New Orleans, LA June 4, 2009—Researchers from the Keck School of Medicine of the University of Southern California will present new findings at the American Diabetes Association’s scientific sessions June 5 � 9 in New Orleans, LA.
Keck School of Medicine of USC faculty, students and post-doctoral fellows will present sessions including helping diabetes patients avoid “post exercise hypoglycemia,” the role of pancreatic beta cells in the progression of diabetes, and how the body becomes aware of low blood sugar. The presentations comprise four symposium lectures, 11 poster presentations, 10 oral presentations and three late-breaking poster presentations.
Researchers are available at the meeting to discuss their findings and provide expert commentary on diabetes research.
Anne Peters, M.D., professor of medicine and director, USC Westside Center for Diabetes will discuss her research on the management of diabetes treatment, the role of exercise in treatment of diabetes, and patients’ vulnerability to post-exercise hypoglycemia.
Peters will discuss recommendations and guidelines including how long diabetes patients should exercise, what type of exercise is most beneficial, and timing medication to avoid a precipitous drop on blood sugar following workouts. The symposium will take place on Saturday, June 6 (Session: Fueling the Serious Athlete, Guidelines/Recommendations for the Prevention and Treatment of Exercise and Post-Exercise Induced Hypoglycemia).
Pancreatic Beta Cell Mass in Development of Diabetes
Tom Buchanan, M.D., professor of medicine, associate dean for clinical research, chief, division of endocrinology and diabetes, and program director for the General Clinical Research Center will discuss his research on the role of pancreatic beta cell mass in the regulation of blood sugar, and whether it is possible to modulate beta cell mass to prevent type 2 diabetes.
Buchanan will discuss lessons learned from studying risk of type 2 diabetes in Hispanic women who previously had diabetes during pregnancy (gestational diabetes) and whether early treatment can help preserve beta cell mass to prevent progression to type 2 diabetes. The symposium will take place on Saturday, June 6 (Session: Beta Cell Mass � Adaptive Responses to Metabolic Demand; How Do Beta Cells Respond to Increased Demand in People? Lessons from Pregnancy, Gestational Diabetes, and the Evolution of Type 2 Diabetes).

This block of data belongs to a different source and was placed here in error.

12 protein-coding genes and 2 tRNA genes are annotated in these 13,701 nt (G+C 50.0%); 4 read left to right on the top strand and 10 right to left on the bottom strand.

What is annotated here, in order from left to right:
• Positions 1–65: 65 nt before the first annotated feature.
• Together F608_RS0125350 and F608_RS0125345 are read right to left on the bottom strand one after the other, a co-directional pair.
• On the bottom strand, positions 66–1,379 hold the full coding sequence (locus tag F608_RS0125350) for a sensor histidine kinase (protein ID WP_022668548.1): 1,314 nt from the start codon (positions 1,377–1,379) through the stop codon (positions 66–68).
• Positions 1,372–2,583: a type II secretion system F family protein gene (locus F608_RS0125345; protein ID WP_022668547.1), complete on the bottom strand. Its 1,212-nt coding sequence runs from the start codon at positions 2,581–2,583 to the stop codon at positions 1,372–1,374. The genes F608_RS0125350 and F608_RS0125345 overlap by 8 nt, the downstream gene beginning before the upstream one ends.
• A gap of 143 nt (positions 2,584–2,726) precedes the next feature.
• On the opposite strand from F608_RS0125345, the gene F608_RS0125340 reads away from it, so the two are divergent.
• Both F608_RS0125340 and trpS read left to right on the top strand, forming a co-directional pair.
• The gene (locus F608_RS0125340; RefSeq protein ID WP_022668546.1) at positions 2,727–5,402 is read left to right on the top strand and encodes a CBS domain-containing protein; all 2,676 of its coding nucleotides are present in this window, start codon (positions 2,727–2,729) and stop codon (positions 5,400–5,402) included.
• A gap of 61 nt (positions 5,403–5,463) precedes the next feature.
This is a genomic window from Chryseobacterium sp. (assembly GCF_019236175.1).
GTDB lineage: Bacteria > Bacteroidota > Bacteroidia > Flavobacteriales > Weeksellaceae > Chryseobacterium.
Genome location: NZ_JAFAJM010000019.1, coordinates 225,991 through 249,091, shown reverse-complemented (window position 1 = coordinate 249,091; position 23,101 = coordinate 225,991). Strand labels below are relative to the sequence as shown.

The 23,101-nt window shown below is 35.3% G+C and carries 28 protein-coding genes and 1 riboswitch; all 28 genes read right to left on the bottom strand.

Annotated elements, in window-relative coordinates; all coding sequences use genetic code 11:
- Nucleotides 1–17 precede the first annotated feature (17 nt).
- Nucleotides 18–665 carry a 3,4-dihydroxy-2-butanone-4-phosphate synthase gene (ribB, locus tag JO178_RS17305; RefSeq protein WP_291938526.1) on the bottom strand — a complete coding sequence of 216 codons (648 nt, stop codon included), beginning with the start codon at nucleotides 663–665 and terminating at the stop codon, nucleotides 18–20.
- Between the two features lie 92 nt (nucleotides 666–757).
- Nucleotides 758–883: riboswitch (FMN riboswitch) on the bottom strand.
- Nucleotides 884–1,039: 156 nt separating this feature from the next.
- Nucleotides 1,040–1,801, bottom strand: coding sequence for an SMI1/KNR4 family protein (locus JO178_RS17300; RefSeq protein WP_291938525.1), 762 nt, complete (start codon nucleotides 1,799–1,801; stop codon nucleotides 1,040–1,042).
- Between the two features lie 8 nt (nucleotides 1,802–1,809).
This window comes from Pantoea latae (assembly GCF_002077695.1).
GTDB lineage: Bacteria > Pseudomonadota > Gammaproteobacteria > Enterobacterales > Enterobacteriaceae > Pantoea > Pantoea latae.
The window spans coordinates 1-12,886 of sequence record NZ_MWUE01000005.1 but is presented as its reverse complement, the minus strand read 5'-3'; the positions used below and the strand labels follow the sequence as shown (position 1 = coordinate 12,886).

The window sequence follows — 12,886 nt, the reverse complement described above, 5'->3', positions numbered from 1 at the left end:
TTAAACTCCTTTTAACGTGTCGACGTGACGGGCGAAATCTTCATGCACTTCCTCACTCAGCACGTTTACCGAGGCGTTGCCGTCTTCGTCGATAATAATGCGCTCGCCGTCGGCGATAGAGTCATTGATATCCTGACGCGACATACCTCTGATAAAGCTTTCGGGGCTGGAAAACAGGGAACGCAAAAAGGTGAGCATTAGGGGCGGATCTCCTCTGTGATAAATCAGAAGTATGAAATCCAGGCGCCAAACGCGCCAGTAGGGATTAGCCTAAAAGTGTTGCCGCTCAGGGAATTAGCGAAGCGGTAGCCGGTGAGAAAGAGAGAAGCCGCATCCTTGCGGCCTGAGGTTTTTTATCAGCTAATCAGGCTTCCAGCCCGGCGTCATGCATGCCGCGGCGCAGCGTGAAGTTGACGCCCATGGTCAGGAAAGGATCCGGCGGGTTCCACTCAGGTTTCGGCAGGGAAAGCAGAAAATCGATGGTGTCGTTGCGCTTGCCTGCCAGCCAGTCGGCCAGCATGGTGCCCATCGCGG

Casey Donovan, Ph.D., professor of kinesiology and biology, will discuss his research on the role of the brain and the portal vein in sensing and regulating low blood sugar.
Building on his research that determined the portal vein connecting the pancreas and liver has glucose sensors that alert the body to low blood sugar, Donovan will talk about different ways the portal vein sensors may connect to or signal the brain to respond to hypoglycemia. The symposium will take place on Sunday, June 7 (Session: Beyond the Hypothalamus � Other Sites Involved in Sensing and Responding to Recurrent Hypoglycemia; Peripheral vs. Central Sensors � Importance of Rate of Glucose Drop).
Genetics Richard Watanabe, Ph.D., associate professor of preventive medicine, will discuss genome-wide association studies for type 2 diabetes and related traits focusing on genetic variants in genes involving the pancreatic beta cell.
Such genetic changes may result in diabetes. Next steps in genetic research, follow-up on initial findings, and the relation of certain genes to beta cells will be discussed. The symposium will take place on Monday, June 8 (Session: Diabetes Maps to the Beta Cell: Where Do We Go from Genome-Wide Association Studies? Overview of Genome-Wide Association Studies, Implications for the Beta Cell and the Melatonin Receptor).